The Arab Spring (at least that was the perception some years ago) in countries as Libya or Egypt, dominated newspapers’ front pages for only a limited time. Today’s newspaper will wrap tomorrow’s fish. Mark Lavie takes his readers to his second homeland, Egypt, where he stayed in Cairo and Alexandria during the past four years. In Broken Spring: An American-Israeli Reporter’s Close-Up View of How Egyptians Lost Their Struggle for Freedom he shares his and Egyptians’ tragic stories, real-life encounters and photographs of demonstrations, the Egyptian economy, fuel prices and wheat subsidies. He busts myhts on religious influences, Muslim Brotherhood, traffic in Cairo. He tells how he is bargaining, or visits the Gizeh pyramids. As country having a peace treaty with Israel, conflicts over Nile water with Ethiopia, strong economic ties with Turkey, and an almost disappeared Jewish life in the large cities, there’s a lot to tell, that not has been featured in the newspapers. Broken Spring is a trip down memory lane: broken promises of democracy, false hopes for freedom of press, inadequacy of United Nations Human Rights statements, local polls and solutions for both a Palestinian State as well as Israel. Short chapters, well-written, humor included. Recommended for readers wishing to learn more of the backgrounds of the current state of affairs in Egypt and the Middle East.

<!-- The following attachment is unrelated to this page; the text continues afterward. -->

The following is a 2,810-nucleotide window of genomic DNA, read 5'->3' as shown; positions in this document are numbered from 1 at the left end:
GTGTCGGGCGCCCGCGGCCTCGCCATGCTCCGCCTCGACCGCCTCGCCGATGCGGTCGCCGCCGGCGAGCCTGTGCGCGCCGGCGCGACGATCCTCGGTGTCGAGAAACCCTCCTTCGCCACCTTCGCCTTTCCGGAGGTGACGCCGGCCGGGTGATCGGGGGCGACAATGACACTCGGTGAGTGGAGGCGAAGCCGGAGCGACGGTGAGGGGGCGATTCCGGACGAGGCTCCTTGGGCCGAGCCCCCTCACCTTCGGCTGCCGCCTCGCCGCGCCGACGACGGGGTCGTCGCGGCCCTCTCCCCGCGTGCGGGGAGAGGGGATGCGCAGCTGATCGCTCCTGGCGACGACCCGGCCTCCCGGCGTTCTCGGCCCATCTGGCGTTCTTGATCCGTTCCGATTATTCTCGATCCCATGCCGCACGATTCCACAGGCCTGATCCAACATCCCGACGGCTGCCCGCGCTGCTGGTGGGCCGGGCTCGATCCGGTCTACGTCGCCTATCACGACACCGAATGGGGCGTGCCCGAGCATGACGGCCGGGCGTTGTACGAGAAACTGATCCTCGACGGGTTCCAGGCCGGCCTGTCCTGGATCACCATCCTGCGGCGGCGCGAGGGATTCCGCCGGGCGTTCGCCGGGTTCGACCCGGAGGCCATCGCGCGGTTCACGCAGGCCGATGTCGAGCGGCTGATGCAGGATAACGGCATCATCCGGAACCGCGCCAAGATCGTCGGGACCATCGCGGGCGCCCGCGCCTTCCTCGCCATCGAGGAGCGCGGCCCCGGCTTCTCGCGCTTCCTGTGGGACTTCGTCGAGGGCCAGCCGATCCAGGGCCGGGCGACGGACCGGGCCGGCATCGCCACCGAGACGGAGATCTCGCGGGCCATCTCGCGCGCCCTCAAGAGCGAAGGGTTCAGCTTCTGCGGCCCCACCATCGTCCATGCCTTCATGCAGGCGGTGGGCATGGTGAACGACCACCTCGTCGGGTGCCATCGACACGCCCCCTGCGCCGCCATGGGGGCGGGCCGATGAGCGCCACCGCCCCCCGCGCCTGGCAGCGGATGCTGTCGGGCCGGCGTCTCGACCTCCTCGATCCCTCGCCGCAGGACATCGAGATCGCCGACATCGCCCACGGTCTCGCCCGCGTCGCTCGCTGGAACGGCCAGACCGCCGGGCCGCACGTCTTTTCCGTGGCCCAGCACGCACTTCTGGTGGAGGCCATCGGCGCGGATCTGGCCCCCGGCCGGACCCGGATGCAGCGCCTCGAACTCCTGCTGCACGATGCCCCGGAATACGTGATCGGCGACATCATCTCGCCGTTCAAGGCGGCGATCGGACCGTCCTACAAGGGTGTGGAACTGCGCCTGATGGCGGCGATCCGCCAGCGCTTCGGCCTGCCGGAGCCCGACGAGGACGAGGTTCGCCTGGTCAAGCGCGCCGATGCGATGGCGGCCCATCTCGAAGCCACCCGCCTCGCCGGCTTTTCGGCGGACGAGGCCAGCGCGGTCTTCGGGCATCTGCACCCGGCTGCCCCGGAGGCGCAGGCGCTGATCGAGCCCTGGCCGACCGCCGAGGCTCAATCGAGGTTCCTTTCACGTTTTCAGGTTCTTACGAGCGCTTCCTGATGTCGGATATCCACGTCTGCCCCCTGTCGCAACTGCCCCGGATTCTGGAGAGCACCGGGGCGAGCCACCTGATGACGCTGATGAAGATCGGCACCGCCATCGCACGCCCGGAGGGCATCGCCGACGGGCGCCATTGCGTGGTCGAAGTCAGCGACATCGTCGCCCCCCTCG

About the author
Mark Lavie is an American-Israeli journalist who has been covering the Middle East since 1972. For most of his career, he was based in Jerusalem and Tel Aviv. He served as radio broadcaster, print wire reporter and editor for the Associated Press, and broadcast for radio networks including NPR, NBC and CBC. He has covered conflicts, starting with the 1973 Yom Kippur Mideast war, and peace efforts like the Israeli-Palestinian partial peace accords, for which he won the prestigious Lowell Thomas Award for Best Radio Interpretation of Foreign Affairs. After reporting on two Palestinian uprisings in the West Bank and Gaza Strip, Lavie transferred to Egypt on a two-year assignment in 2011, in time for all the major events of Arab Spring.